BILLY BRAGG – BRIGHTON DOME 23.11.21
(Warning: This review may contain traces of politics)…..Mentioning Billy Bragg and not politics is akin to talking about Boris Johnson nowadays and not mentioning Peppa Pig. It cannot be done.
Billy Bragg even mentioned at the Brighton Dome tonight at one point that his lockdown hair had taken on a life of it’s own and now even his parting falls to the left. That’s dedication for you. Brighton was experiencing it’s first proper taste of Winter this Tuesday evening, and my thermal underwear was well and truly tucked in ready for tonight’s festivities. What I didn’t expect when I approached ‘The Dome’ was my first taste of the ‘Anti Vax’ brigade who informed me via placard that “Billy Bragg was taking away my freedom”. To be honest, the only thing that Billy was taking away from me was my Tuesday night, but I couldn’t grumble about that as it was a very entertaining evening.
Billy Bragg has had a very eventful career over the years, travelling the world playing his unique style and blend of Punk and Folk protest music. He was initially in a Punk band (Riff Raff & Wiggy) in 1977 who had a couple of singles released on Chiswick Records. He was briefly in the Army (for 3 months) and then busked his way across London under the moniker of ‘Spy Vs Spy’. He famously heard the legendary John Peel one night saying on air that he was feeling peckish, Mr Bragg promptly ordered a mushroom biryani and had it delivered to him by hand. Peel repaid the kind gesture by playing a track from Bragg’s debut EP ‘Life’s A Riot’ albeit at the wrong speed. Since then, he has had hit records and travelled the globe. He curates a stage at Glastonbury festival and in 2016 he won the Trailblazer award at the Americana Music Association Awards (UK). He has also written various books and is a left wing activist so you could say he’s kept himself busy.
The Dome was fully seated tonight and very busy. Billy Bragg was playing two separate sets so there was no need for a support band and before you knew it, he was onstage at 8.15pm with Sussex keyboardist, Thomas Collison in tow. A backing tape of the Chi-Lites ‘Power To The People’ briefly rang out and he began his first set with the tender ‘A Lover Sings’. He swiftly followed that with ‘Should Have Seen it Coming’ (from his new album ‘The Million Things That Never Happened’) which he said was a song he wrote during lockdown whilst trying to process all the madness going on in the world. Shortly afterwards, he played the title track to his new album which was warmly received amongst the audience. A guy sitting at the end of our row promptly vanished in a puff of smoke and before we knew it, reappeared on stage in the form of Brighton local Nick Pynn who accompanied Billy on violin during an enjoyable Woody Guthrie cover (‘Way Over Yonder In The Minor Key’). Billy’s next special guest was in fact his son who played guitar along with his dad to new song, ‘10 Mysterious Photos That Can’t Be Explained’ (he even wrote the middle eight section of the song!). Then, this set was satisfyingly book ended by the classic ‘Levi Stubbs’ Tears’ which is one of my personal favourites.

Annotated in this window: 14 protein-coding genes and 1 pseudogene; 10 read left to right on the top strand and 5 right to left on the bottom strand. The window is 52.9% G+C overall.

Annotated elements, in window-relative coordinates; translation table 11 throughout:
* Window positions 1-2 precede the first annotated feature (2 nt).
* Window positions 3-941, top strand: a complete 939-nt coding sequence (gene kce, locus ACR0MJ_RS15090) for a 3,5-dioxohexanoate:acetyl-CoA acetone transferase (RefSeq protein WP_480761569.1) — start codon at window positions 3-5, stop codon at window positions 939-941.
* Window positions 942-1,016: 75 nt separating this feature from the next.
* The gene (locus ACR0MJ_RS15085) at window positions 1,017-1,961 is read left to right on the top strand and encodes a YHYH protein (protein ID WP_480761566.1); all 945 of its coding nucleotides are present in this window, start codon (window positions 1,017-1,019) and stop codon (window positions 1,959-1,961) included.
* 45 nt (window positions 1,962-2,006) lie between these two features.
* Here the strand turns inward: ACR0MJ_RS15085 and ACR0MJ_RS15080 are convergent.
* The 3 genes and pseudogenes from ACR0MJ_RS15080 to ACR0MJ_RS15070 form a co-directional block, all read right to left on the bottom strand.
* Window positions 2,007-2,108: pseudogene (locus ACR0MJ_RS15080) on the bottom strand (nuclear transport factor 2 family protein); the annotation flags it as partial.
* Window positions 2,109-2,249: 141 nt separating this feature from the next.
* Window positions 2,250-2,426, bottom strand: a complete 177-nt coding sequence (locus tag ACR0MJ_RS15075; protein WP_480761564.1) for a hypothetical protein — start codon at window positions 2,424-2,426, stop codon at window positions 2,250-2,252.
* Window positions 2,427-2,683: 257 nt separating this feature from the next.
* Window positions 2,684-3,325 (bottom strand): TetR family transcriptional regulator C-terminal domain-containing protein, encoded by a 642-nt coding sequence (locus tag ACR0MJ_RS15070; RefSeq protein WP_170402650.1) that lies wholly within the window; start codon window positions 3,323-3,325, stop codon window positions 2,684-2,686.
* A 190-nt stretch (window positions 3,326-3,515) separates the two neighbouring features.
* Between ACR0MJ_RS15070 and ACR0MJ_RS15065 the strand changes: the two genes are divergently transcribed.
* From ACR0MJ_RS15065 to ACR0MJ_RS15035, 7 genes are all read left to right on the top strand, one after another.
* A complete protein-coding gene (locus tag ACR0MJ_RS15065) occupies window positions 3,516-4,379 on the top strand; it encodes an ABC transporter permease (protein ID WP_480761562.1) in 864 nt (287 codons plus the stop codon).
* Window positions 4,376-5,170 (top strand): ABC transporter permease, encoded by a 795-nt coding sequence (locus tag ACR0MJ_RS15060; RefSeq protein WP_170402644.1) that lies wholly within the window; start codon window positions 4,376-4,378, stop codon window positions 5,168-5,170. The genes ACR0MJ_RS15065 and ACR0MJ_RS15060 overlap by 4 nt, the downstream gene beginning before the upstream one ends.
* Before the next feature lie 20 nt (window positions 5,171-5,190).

A short interval was had and people rushed to the bar and queued for the toilets. My wife Mel, was on covert cigarette duty again and overheard a disappointed gig-goer moaning that the protesters had gone home at this point and done him out of an argument.
Before you knew it, it was showtime again with Billy launching into his hit single ‘Sexuality’ which has had a lyrical overhaul recently to include a reference to the trans and non binary communities to show them solidarity, which went down a storm with the crowd. His next song was a new one (‘Mid-Century Modern’) which had a similar message. He also played ‘Freedom Doesn’t Come For Free’ and talked at length about the protest going on outside earlier in the evening and how they need to take responsibility for their standpoint on these matters. One of the stand out songs for me was another new one by the name of ‘I Will Be Your Shield’ which is as good as anything Bragg has written in the past. The crowd pleaser, ‘The Milkman Of Human Kindness’ was next followed by the rabble rousing ‘There Is Power In A Union’ which saw many fists in the air and the crowd singing along. By this time, the beers had loosened a few people up in the audience and at one point I had stereo heckling going on. It culminated in a couple of people on my right hand side telling each other to shut up. Probably a good time to walk off and do an encore I reckon.
The first encore song was ‘Scousers Never Buy The Sun’ (which is self explanatory) followed by ‘Walk Away Renee’. He ended the night with ‘Waiting For The Great Leap Forwards’ and left the stage to rapturous applause. Billy’s music and delivery has mellowed over the years but his sentiment and attitude have not. There was good banter throughout and at times it was downright funny. It’s good to see the Bard of Barking back again, shining his beacon of light through the dark times of the present. Now to tuck my thermals in and head home with a glide in my stride and a smile on my boat race.
Billy Bragg’s setlist:
‘A Lover Sings’
‘Should Have Seen It Coming’
‘The Price I Pay’
‘The Million Things That Never Happened’
‘Way Over Yonder in the Minor Key’ (Woody Guthrie cover)
‘10 Mysterious Photos That Can’t Be Explained’
‘Levi Stubbs’ Tears’
‘Valentine’s Day Is Over’
‘Freedom Doesn’t Come For Free’
‘Greetings To The New Brunette’
‘Tank Park Salute’
‘I Will Be Your Shield’
‘The Milkman Of Human Kindness’
‘There Is Power In A Union’
‘Scousers Never Buy The Sun’
‘Walk Away Renee’
‘Waiting For The Great Leap Forwards’
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